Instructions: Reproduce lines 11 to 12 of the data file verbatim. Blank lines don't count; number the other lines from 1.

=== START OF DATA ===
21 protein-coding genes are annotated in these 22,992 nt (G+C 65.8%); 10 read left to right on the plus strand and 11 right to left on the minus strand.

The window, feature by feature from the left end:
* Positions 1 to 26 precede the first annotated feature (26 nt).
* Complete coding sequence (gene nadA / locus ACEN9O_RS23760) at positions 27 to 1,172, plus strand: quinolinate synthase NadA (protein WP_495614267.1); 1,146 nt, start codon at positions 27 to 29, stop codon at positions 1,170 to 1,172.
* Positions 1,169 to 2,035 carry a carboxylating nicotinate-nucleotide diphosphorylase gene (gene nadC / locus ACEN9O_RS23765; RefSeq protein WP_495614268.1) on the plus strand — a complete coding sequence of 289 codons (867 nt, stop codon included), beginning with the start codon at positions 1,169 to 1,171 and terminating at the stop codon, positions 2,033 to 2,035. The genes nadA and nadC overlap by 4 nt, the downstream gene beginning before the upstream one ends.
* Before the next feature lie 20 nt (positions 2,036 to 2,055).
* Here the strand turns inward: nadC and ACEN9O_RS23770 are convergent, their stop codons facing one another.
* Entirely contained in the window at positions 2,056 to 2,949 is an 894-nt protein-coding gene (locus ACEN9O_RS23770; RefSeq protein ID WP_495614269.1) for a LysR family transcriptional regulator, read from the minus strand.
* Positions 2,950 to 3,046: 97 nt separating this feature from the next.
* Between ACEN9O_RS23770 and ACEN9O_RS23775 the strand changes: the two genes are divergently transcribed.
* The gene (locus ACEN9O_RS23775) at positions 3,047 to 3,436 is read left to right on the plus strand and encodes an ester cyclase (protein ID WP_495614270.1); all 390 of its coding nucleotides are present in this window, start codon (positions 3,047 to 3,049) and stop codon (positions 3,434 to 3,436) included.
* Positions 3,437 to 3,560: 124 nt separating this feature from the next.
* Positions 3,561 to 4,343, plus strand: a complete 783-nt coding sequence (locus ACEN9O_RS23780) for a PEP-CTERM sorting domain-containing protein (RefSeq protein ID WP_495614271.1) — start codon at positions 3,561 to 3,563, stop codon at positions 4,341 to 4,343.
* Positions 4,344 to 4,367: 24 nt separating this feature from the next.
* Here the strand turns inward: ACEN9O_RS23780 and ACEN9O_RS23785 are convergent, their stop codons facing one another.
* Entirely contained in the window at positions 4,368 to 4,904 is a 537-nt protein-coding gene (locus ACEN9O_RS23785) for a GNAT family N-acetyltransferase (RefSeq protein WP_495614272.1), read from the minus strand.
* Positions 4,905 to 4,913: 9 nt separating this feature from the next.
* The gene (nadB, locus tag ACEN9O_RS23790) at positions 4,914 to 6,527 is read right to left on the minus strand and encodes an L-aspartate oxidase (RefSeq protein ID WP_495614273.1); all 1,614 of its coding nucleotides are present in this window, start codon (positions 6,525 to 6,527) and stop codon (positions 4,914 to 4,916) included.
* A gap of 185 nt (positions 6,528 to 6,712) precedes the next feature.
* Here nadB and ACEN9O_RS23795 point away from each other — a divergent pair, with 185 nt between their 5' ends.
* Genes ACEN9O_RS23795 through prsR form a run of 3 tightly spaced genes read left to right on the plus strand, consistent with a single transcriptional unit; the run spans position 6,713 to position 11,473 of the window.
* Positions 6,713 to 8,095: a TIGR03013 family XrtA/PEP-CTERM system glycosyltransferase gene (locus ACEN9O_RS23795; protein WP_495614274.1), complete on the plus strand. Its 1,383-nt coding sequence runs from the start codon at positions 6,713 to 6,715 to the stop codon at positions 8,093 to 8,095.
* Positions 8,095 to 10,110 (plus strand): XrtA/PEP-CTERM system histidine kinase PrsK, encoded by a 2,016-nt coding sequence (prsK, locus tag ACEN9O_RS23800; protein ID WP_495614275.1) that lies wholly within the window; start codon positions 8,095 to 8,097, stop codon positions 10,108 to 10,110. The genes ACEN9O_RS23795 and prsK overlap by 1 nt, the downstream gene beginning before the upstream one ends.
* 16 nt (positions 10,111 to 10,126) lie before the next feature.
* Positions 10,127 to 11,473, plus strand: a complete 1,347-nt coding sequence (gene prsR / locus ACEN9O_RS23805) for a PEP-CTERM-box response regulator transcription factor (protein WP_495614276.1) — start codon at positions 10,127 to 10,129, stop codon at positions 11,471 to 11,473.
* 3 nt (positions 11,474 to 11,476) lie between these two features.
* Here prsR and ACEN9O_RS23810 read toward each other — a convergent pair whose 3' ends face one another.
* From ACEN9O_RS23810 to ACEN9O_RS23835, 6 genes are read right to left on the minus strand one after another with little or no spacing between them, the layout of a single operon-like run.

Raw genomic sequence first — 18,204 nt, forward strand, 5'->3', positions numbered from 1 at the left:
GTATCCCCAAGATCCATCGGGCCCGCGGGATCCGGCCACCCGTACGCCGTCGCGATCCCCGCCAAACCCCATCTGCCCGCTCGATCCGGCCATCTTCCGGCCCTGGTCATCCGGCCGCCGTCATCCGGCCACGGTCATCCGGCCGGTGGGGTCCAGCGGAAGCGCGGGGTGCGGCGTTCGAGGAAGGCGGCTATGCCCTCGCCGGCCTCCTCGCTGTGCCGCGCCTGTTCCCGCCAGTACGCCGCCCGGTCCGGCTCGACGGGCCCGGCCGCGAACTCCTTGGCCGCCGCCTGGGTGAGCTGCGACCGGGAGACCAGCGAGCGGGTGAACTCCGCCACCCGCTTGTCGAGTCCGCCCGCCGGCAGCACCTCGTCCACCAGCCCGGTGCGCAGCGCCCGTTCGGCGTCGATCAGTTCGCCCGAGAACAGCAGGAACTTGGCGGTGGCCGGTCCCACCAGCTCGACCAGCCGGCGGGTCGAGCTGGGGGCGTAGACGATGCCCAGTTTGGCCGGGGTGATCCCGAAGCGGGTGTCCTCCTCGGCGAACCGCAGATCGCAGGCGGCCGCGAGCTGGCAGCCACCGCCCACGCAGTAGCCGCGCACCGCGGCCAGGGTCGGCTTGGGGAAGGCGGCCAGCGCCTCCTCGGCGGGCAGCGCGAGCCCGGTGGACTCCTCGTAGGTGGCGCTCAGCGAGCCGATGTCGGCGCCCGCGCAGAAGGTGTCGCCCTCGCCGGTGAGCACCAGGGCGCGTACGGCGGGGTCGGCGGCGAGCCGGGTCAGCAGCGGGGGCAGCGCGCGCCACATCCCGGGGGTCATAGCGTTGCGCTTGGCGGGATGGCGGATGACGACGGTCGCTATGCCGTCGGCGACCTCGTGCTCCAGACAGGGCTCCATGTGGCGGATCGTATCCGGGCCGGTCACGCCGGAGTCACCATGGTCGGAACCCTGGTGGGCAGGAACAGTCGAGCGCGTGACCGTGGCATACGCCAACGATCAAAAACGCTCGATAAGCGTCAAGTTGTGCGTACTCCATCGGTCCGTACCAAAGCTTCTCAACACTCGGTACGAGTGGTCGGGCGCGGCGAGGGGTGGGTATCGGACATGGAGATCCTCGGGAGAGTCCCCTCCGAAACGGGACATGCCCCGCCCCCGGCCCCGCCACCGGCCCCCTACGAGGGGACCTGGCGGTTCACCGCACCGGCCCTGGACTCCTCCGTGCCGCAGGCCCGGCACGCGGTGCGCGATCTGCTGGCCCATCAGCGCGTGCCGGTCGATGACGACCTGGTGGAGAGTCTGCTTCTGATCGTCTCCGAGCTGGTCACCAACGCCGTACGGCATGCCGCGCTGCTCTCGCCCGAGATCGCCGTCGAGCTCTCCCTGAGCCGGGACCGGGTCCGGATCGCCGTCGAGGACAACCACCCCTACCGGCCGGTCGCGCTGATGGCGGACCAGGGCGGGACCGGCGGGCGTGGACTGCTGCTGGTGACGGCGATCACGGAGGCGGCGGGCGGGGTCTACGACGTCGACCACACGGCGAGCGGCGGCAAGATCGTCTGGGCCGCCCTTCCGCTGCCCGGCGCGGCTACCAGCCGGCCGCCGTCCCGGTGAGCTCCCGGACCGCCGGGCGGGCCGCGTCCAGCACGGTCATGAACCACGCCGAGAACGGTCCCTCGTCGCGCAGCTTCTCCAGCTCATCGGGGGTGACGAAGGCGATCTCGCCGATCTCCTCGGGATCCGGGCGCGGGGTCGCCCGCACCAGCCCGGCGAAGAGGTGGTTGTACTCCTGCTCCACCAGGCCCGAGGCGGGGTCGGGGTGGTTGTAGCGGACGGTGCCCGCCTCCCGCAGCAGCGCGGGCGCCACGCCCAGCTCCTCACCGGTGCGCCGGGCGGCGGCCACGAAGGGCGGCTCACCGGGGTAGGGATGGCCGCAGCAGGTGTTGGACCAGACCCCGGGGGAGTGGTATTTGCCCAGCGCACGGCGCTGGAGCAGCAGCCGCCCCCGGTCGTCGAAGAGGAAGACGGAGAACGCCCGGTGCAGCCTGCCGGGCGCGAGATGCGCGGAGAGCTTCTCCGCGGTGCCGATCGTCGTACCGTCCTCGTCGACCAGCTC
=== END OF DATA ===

* The gene (locus ACEN9O_RS23775) at positions 3,047 to 3,436 is read left to right on the plus strand and encodes an ester cyclase (protein ID WP_495614270.1); all 390 of its coding nucleotides are present in this window, start codon (positions 3,047 to 3,049) and stop codon (positions 3,434 to 3,436) included.
* Positions 3,437 to 3,560: 124 nt separating this feature from the next.